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Assessment of Exposure-Response Functions for Rocket-Emission Toxicants
involving laboratory animals and humans can provide valuable data on the variability in uptake according to species and the specific region within the respiratory tract where the chemical might target. New experimental dosimetric approaches, such as those involving isotope ratio mass spectroscopy and cyclotron generation of gases, offer promise for improving the ability to make scientifically defensible predictions. The subcommittee recommends that the Air Force consider including interspecies dosimetric correction factors when applicable.
Instead of presenting one risk estimate for a launch that combines the risks of a normal launch and a catastrophic abort, the subcommittee believes that it would be more appropriate for the Air Force to present separate risks for normal and aborted launches or to provide separate conditional risks and combined risks.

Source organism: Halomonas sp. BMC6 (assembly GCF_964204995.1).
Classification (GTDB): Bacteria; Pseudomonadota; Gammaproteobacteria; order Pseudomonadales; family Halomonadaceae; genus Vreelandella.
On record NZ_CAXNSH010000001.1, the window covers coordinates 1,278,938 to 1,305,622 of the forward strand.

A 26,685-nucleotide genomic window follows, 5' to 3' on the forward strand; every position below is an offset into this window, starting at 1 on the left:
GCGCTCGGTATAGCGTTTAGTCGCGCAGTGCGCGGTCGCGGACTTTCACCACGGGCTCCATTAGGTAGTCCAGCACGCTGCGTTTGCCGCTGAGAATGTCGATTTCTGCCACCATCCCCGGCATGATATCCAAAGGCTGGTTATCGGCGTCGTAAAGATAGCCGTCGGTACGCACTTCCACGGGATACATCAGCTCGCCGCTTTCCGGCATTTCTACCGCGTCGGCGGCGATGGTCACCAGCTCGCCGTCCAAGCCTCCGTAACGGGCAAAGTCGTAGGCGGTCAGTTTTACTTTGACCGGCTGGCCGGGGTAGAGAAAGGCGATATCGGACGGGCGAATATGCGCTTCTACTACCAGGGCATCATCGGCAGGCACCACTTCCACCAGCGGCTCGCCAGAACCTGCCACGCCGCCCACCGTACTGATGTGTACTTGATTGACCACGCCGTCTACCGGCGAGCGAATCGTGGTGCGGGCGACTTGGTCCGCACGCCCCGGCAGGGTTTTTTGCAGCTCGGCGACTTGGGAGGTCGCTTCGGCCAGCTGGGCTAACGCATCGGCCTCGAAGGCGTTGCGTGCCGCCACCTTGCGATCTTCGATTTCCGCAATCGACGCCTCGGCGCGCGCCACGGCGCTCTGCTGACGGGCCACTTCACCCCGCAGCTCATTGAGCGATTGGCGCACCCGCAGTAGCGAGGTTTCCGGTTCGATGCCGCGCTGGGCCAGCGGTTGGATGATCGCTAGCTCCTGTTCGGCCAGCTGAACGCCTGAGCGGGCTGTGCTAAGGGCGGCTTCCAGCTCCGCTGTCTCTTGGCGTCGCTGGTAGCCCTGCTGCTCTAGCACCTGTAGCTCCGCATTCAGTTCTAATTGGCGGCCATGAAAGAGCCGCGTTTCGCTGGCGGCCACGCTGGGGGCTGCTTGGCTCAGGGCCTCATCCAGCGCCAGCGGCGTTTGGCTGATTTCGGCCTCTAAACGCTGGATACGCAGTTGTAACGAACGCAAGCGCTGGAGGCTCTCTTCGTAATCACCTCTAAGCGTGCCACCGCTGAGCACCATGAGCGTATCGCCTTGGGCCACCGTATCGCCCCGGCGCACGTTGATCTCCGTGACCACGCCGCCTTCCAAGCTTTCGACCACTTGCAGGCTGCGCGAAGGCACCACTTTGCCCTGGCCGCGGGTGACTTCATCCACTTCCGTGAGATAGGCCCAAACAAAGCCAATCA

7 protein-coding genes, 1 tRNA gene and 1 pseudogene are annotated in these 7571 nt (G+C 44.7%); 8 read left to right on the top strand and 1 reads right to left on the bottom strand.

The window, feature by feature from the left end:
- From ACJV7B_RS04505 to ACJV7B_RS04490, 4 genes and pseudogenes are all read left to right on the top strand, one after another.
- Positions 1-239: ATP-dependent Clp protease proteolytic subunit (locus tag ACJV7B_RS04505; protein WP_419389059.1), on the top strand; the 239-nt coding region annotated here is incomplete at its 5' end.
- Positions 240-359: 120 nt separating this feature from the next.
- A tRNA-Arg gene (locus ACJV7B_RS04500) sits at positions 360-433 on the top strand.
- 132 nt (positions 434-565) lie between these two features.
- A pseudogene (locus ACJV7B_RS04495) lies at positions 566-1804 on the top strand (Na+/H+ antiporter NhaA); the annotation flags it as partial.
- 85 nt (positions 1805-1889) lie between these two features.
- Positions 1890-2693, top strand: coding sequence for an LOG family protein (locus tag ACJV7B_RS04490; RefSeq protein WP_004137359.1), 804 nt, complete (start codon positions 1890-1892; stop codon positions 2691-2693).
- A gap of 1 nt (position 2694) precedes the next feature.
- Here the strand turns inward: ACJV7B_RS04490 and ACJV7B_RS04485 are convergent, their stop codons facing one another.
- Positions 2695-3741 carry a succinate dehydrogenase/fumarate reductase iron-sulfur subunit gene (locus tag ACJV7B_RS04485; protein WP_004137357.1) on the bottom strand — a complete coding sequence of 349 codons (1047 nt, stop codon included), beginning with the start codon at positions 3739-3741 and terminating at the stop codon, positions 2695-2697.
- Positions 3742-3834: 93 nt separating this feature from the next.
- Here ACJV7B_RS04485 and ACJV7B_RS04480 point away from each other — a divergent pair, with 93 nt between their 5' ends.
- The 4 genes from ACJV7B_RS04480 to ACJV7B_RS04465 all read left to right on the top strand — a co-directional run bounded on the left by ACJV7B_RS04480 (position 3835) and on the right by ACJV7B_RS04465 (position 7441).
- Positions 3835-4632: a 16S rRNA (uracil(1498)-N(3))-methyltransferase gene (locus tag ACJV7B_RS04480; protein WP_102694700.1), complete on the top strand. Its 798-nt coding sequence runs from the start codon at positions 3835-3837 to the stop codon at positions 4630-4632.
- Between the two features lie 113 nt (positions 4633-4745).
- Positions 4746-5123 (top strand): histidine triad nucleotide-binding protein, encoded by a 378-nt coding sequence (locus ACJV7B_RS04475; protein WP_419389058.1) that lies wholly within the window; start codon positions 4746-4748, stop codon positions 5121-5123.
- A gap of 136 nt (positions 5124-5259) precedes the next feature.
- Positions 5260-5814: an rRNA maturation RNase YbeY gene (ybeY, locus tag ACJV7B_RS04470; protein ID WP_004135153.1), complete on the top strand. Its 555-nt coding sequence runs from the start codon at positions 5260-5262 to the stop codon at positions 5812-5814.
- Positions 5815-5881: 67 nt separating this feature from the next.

The Air Force should ensure that any time-weighted-average exposure estimate used to determine risk is the maximum value possible. For example, the maximum 30-min time-weighted-average concentration passing over an exposure location should be compared with a 30min ERF or a reference exposure unlikely to cause an adverse health effect.
The subcommittee also recommends that the Air Force evaluate the relative accuracies of the exposure estimates from the rocket-exhaust dispersion model and the estimates of incidence of effects from the ERFs (or reference exposures as suggested here). If the Air Force can determine whether the exposure component or the effects component of the LATRA model is the more serious limit to the model's accuracy in predicting risk, it can invest effort in improving the less accurate component.
In summary, the LATRA-ERF model is a valid concept, but the current lack of toxicological data makes its implementation problematic. Some specific deficiencies have been noted above by the subcommittee, and some improvements in the LATRA-ERF model might be possible. In the interim, the subcommittee suggests that a hazard-quotient hazard-index approach be considered as a possible alternative. This approach would allow an estimate of the number of people exceeding a reference exposure level below which health effects are unlikely to occur. This approach would not attempt to estimate the incidence of health effects in an exposed population.